How in the hell can I ever bounce back when I have dribbled around the corner and down a dark hall?  It seems the “I can do anything all by myself crowd” of “attitude is everything,” have always had everything including money, health and energy.  It’s pretty easy to put on a happy face when the rest of your life doesn’t hurt.

My Dad used to say that “When you have your health, you have everything.” I got so tired of hearing it.  He was a semi-pro baseball player and a college gymnast. He taught school in the winter and farmed, plowing with mules, in the summer. When he was left with heart disease, severely weakened after a bout with rheumatic fever, he said he felt “taken out of life.”

I would give him pep talks on doing the best he could and keeping a positive attitude.  I can’t believe he didn’t slap me, but then he was too weak to slap me.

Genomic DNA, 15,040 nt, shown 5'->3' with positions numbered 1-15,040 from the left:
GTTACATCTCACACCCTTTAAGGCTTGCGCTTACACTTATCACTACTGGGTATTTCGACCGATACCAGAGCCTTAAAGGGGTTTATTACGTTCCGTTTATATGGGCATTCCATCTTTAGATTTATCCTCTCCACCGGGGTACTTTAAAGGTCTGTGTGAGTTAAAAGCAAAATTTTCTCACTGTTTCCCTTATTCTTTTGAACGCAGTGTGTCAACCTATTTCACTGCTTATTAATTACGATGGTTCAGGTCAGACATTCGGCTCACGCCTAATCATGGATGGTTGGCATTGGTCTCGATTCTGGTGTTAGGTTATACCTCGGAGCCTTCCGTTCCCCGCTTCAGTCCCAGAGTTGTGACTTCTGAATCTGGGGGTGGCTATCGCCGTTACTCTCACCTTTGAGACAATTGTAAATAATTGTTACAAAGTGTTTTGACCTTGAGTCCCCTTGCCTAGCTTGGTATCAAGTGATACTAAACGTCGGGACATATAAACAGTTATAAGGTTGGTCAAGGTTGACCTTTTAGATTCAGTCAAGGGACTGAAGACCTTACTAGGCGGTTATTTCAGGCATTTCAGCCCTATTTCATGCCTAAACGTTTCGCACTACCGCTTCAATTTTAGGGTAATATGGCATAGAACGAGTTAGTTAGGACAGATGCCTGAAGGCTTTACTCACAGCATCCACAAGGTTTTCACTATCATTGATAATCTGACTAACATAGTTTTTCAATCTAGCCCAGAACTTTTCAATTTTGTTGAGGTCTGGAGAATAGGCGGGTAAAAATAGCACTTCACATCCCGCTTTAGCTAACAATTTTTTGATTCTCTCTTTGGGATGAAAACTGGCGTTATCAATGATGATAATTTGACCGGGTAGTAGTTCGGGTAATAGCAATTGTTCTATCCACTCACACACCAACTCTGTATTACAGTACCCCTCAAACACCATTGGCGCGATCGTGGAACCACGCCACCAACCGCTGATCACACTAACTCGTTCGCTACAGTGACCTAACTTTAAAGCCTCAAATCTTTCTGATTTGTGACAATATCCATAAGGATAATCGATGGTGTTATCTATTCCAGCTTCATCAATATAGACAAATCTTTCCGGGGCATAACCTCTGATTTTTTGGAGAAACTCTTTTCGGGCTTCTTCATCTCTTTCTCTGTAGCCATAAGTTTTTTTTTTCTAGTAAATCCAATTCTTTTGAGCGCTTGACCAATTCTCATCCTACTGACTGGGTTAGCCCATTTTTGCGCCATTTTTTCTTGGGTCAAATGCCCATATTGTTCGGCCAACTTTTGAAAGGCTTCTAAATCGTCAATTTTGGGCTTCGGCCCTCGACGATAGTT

My Aunt Alma told me growing old gracefully would be the hardest thing I would ever do.  Since I wasn’t young gracefully, I’m finding it nearly impossible to advance with any poise.

My biggest fear is that my health won’t improve. Usually age doesn’t bring vigor. This may be the best I’ll ever be.

When I was in India, an astrologer told me I would live to be 96, but I would linger.  Some days I think this is the beginning of the lingering.  What length of time does “linger” connote, one year, six, twenty?   The holy man also told me I would never have to worry about money. “Money will follow you, “he said.  I keep looking back for it, but so far no shadow.

On the hospital equipment we see the blip of the lifeline.  It gets scary if the lines are too extreme. We all know what a flat line means. So perhaps bouncing back means a low loft, not a total recovery.  Maybe seeing the highs and lows of the arc of the ball, even if slight, is the best there is. Maybe bouncing back is a nice steady small arc every day, and maybe that’s what it should be.

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